Minister for Finance Paschal Donohoe has reiterated the Government's pledge to cut income tax over the next five years.
In a speech given to the Fine Gael Ard Fheis last November, Taoiseach Leo Varadkar said the level at which people hit the higher rate of income tax will rise to €50,000 over the next five years if Fine Gael is in power.
Speaking in the Dáil this morning, Mr Donohoe said if the economy continues to grow and the resources are available, it is possible to reduce the standard rate cut off point every year.
The Minister said any cuts in the upcoming Budget depended on negotiations with Fianna Fáil.
He was responding to Sinn Féin's finance spokesperson Pearse Doherty, who said if the Government went ahead with this plan then resources would have to be taken from other areas.
Mr Doherty said it would mean that €2.5bn of tax would be foregone to the State at a time that there are huge pressures in public services, health, housing and the cost of childcare and insurance.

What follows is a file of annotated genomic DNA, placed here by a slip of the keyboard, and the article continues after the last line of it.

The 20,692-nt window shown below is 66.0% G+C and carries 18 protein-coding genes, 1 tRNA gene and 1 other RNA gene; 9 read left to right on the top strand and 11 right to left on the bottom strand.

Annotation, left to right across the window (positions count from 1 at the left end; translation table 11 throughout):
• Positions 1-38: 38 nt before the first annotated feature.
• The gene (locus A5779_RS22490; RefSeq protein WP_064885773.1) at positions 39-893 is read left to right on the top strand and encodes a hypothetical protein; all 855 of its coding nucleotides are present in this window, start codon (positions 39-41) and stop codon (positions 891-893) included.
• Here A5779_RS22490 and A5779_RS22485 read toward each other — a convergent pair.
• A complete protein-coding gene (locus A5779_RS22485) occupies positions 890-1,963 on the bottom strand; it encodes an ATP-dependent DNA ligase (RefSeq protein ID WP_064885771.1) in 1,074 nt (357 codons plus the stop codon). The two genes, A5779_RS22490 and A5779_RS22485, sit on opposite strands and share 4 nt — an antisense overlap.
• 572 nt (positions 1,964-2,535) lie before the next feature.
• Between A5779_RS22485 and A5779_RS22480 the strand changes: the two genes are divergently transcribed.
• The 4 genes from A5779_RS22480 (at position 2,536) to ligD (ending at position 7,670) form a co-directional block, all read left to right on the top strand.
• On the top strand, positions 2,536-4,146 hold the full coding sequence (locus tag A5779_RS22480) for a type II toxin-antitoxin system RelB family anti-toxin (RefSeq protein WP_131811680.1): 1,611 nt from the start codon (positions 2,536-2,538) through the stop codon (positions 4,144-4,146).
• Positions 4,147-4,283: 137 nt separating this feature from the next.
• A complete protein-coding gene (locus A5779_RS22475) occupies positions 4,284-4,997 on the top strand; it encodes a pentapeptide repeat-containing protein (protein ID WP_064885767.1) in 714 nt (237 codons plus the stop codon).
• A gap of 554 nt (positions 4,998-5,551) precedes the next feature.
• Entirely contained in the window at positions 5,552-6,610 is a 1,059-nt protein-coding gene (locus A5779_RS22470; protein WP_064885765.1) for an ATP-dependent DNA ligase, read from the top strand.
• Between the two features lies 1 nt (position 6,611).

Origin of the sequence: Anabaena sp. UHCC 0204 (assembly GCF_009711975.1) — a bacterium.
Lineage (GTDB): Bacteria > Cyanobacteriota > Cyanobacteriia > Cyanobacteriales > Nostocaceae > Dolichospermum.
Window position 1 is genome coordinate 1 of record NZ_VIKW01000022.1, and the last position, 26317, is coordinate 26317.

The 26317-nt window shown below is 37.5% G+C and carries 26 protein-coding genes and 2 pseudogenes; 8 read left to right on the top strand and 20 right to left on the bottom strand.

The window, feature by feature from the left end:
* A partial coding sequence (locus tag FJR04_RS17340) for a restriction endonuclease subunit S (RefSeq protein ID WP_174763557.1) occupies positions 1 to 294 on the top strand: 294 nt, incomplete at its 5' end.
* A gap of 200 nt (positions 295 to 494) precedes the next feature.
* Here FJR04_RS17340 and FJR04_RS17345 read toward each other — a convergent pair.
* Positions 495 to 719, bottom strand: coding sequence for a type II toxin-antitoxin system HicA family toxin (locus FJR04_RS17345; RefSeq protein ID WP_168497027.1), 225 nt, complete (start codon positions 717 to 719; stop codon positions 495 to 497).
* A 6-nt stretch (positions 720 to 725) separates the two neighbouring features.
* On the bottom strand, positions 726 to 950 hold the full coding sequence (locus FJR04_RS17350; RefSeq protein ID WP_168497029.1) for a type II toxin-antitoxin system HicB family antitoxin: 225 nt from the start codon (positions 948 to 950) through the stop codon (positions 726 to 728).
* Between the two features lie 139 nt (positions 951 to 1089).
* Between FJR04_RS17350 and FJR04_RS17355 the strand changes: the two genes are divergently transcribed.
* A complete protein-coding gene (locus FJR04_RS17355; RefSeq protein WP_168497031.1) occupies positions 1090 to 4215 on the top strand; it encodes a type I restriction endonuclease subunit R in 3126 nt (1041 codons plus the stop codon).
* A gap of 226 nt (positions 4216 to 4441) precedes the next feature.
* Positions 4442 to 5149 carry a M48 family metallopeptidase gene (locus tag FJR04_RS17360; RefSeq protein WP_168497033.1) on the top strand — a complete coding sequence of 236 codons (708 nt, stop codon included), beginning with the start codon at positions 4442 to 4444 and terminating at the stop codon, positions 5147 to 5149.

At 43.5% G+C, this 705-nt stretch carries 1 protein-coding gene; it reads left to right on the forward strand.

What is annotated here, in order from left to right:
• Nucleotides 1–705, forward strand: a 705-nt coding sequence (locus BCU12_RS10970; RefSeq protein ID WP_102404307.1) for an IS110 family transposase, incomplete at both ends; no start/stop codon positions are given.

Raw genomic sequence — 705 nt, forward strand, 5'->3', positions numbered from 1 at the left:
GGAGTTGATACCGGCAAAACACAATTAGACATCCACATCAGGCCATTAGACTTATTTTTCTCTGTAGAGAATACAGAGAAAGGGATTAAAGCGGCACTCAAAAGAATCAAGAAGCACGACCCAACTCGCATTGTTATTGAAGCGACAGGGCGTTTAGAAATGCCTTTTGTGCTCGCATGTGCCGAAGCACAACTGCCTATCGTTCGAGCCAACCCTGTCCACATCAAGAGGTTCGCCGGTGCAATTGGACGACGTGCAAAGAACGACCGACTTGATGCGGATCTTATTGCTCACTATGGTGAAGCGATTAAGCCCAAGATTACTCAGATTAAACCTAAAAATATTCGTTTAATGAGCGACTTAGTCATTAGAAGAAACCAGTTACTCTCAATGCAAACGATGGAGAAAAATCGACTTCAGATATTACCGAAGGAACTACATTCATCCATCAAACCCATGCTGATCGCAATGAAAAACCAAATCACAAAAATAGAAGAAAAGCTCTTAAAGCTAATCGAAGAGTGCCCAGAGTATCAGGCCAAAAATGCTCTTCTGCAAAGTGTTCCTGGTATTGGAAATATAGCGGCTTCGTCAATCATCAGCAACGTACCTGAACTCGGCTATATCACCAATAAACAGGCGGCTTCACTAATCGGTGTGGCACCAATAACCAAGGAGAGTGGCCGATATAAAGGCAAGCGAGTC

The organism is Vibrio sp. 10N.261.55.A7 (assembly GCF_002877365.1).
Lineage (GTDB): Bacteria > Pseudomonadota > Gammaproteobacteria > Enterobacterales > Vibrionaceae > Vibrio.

He said the money was not there to provide for services that we need at the moment.
Fianna Fáil's finance spokesperson Michael McGrath asked the minister about the Irish Fiscal Advisory Council report, which highlighted the volatile nature of corporation tax receipts.
He said there had been a massive increase in the number of receipts in recent years and he said there is now significant risk posed to the public finances and the wider economy from that dependence on corporation tax.
Mr McGrath asked the minister about his plans to manage that risk to the public finances and the wider economy.
Responding, Mr Donohoe said a shock to the corporate tax base cannot be ignored particularly in light of change and uncertainty internationally.
He said it was imperative to ensure that increases in public expenditure are sustainable.
The minister told the Dáil, the rainy day fund had been set up and efforts had been made to broaden the tax base.
Mr Donohoe said the Government was aiming to deliver a surplus of 0.2% of national income this year.
He said a process was being put in place in order to get a better "view" of the sustainability of corporation tax receipts.